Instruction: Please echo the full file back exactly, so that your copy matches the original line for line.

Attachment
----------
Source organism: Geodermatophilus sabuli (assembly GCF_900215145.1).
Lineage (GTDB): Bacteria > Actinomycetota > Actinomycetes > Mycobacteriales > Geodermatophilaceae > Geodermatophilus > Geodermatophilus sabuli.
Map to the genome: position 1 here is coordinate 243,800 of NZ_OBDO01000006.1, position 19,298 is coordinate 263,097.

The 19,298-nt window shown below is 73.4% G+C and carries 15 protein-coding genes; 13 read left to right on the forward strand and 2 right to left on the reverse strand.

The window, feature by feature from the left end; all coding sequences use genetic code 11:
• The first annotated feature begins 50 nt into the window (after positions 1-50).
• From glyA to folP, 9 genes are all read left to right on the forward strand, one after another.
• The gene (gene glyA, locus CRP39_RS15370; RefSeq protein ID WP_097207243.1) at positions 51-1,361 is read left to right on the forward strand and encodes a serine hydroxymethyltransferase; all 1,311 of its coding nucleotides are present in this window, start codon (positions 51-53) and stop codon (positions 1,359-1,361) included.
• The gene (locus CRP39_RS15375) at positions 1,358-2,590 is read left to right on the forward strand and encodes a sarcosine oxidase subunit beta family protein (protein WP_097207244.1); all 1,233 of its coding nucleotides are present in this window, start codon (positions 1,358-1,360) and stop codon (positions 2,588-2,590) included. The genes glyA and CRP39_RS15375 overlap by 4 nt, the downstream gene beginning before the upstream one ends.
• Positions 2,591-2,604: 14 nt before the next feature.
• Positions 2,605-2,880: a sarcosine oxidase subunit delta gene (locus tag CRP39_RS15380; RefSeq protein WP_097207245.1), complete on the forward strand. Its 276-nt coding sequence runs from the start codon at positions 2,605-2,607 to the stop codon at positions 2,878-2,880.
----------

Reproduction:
Source organism: Geodermatophilus sabuli (assembly GCF_900215145.1).
Lineage (GTDB): Bacteria > Actinomycetota > Actinomycetes > Mycobacteriales > Geodermatophilaceae > Geodermatophilus > Geodermatophilus sabuli.
Map to the genome: position 1 here is coordinate 243,800 of NZ_OBDO01000006.1, position 19,298 is coordinate 263,097.

The 19,298-nt window shown below is 73.4% G+C and carries 15 protein-coding genes; 13 read left to right on the forward strand and 2 right to left on the reverse strand.

The window, feature by feature from the left end; all coding sequences use genetic code 11:
• The first annotated feature begins 50 nt into the window (after positions 1-50).
• From glyA to folP, 9 genes are all read left to right on the forward strand, one after another.
• The gene (gene glyA, locus CRP39_RS15370; RefSeq protein ID WP_097207243.1) at positions 51-1,361 is read left to right on the forward strand and encodes a serine hydroxymethyltransferase; all 1,311 of its coding nucleotides are present in this window, start codon (positions 51-53) and stop codon (positions 1,359-1,361) included.
• The gene (locus CRP39_RS15375) at positions 1,358-2,590 is read left to right on the forward strand and encodes a sarcosine oxidase subunit beta family protein (protein WP_097207244.1); all 1,233 of its coding nucleotides are present in this window, start codon (positions 1,358-1,360) and stop codon (positions 2,588-2,590) included. The genes glyA and CRP39_RS15375 overlap by 4 nt, the downstream gene beginning before the upstream one ends.
• Positions 2,591-2,604: 14 nt before the next feature.
• Positions 2,605-2,880: a sarcosine oxidase subunit delta gene (locus tag CRP39_RS15380; RefSeq protein WP_097207245.1), complete on the forward strand. Its 276-nt coding sequence runs from the start codon at positions 2,605-2,607 to the stop codon at positions 2,878-2,880.